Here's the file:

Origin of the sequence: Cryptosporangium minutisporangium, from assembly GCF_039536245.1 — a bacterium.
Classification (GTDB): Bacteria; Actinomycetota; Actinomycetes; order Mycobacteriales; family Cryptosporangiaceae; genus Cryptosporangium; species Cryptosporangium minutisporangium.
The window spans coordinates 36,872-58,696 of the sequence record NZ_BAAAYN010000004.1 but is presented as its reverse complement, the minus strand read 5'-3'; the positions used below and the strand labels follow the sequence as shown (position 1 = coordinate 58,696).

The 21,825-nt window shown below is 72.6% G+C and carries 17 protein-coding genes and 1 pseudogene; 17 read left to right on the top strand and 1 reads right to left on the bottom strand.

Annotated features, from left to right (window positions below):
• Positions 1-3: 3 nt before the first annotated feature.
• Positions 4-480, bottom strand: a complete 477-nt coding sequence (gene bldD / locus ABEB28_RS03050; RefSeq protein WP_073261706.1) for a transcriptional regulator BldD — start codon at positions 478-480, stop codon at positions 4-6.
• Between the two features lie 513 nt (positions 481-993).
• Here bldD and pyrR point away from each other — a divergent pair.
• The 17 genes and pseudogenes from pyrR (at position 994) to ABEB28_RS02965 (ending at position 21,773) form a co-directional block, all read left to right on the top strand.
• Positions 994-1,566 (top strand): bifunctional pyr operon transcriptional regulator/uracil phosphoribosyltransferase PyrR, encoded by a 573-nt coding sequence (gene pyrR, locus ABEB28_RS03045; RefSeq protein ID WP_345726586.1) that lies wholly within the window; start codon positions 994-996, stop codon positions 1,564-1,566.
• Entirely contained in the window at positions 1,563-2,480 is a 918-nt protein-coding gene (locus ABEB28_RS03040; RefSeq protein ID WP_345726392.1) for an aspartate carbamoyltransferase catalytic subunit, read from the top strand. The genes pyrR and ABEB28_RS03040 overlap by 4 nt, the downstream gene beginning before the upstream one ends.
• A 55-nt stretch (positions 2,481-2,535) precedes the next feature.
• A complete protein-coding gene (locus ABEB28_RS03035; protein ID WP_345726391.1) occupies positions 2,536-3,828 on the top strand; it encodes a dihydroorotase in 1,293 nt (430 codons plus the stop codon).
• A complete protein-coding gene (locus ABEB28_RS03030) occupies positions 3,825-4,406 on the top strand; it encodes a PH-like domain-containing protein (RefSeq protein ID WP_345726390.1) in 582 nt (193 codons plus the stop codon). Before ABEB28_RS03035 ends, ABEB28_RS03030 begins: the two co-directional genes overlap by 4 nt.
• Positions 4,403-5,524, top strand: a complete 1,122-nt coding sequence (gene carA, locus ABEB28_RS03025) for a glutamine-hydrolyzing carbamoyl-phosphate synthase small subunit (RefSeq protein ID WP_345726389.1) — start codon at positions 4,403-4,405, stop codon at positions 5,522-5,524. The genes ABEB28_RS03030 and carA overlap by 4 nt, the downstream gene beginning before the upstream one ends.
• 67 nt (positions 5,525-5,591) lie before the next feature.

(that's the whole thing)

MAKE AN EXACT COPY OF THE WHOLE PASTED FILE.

Origin of the sequence: Cryptosporangium minutisporangium, from assembly GCF_039536245.1 — a bacterium.
Classification (GTDB): Bacteria; Actinomycetota; Actinomycetes; order Mycobacteriales; family Cryptosporangiaceae; genus Cryptosporangium; species Cryptosporangium minutisporangium.
The window spans coordinates 36,872-58,696 of the sequence record NZ_BAAAYN010000004.1 but is presented as its reverse complement, the minus strand read 5'-3'; the positions used below and the strand labels follow the sequence as shown (position 1 = coordinate 58,696).

The 21,825-nt window shown below is 72.6% G+C and carries 17 protein-coding genes and 1 pseudogene; 17 read left to right on the top strand and 1 reads right to left on the bottom strand.

Annotated features, from left to right (window positions below):
• Positions 1-3: 3 nt before the first annotated feature.
• Positions 4-480, bottom strand: a complete 477-nt coding sequence (gene bldD / locus ABEB28_RS03050; RefSeq protein WP_073261706.1) for a transcriptional regulator BldD — start codon at positions 478-480, stop codon at positions 4-6.
• Between the two features lie 513 nt (positions 481-993).
• Here bldD and pyrR point away from each other — a divergent pair.
• The 17 genes and pseudogenes from pyrR (at position 994) to ABEB28_RS02965 (ending at position 21,773) form a co-directional block, all read left to right on the top strand.
• Positions 994-1,566 (top strand): bifunctional pyr operon transcriptional regulator/uracil phosphoribosyltransferase PyrR, encoded by a 573-nt coding sequence (gene pyrR, locus ABEB28_RS03045; RefSeq protein ID WP_345726586.1) that lies wholly within the window; start codon positions 994-996, stop codon positions 1,564-1,566.
• Entirely contained in the window at positions 1,563-2,480 is a 918-nt protein-coding gene (locus ABEB28_RS03040; RefSeq protein ID WP_345726392.1) for an aspartate carbamoyltransferase catalytic subunit, read from the top strand. The genes pyrR and ABEB28_RS03040 overlap by 4 nt, the downstream gene beginning before the upstream one ends.
• A 55-nt stretch (positions 2,481-2,535) precedes the next feature.
• A complete protein-coding gene (locus ABEB28_RS03035; protein ID WP_345726391.1) occupies positions 2,536-3,828 on the top strand; it encodes a dihydroorotase in 1,293 nt (430 codons plus the stop codon).
• A complete protein-coding gene (locus ABEB28_RS03030) occupies positions 3,825-4,406 on the top strand; it encodes a PH-like domain-containing protein (RefSeq protein ID WP_345726390.1) in 582 nt (193 codons plus the stop codon). Before ABEB28_RS03035 ends, ABEB28_RS03030 begins: the two co-directional genes overlap by 4 nt.
• Positions 4,403-5,524, top strand: a complete 1,122-nt coding sequence (gene carA, locus ABEB28_RS03025) for a glutamine-hydrolyzing carbamoyl-phosphate synthase small subunit (RefSeq protein ID WP_345726389.1) — start codon at positions 4,403-4,405, stop codon at positions 5,522-5,524. The genes ABEB28_RS03030 and carA overlap by 4 nt, the downstream gene beginning before the upstream one ends.
• 67 nt (positions 5,525-5,591) lie before the next feature.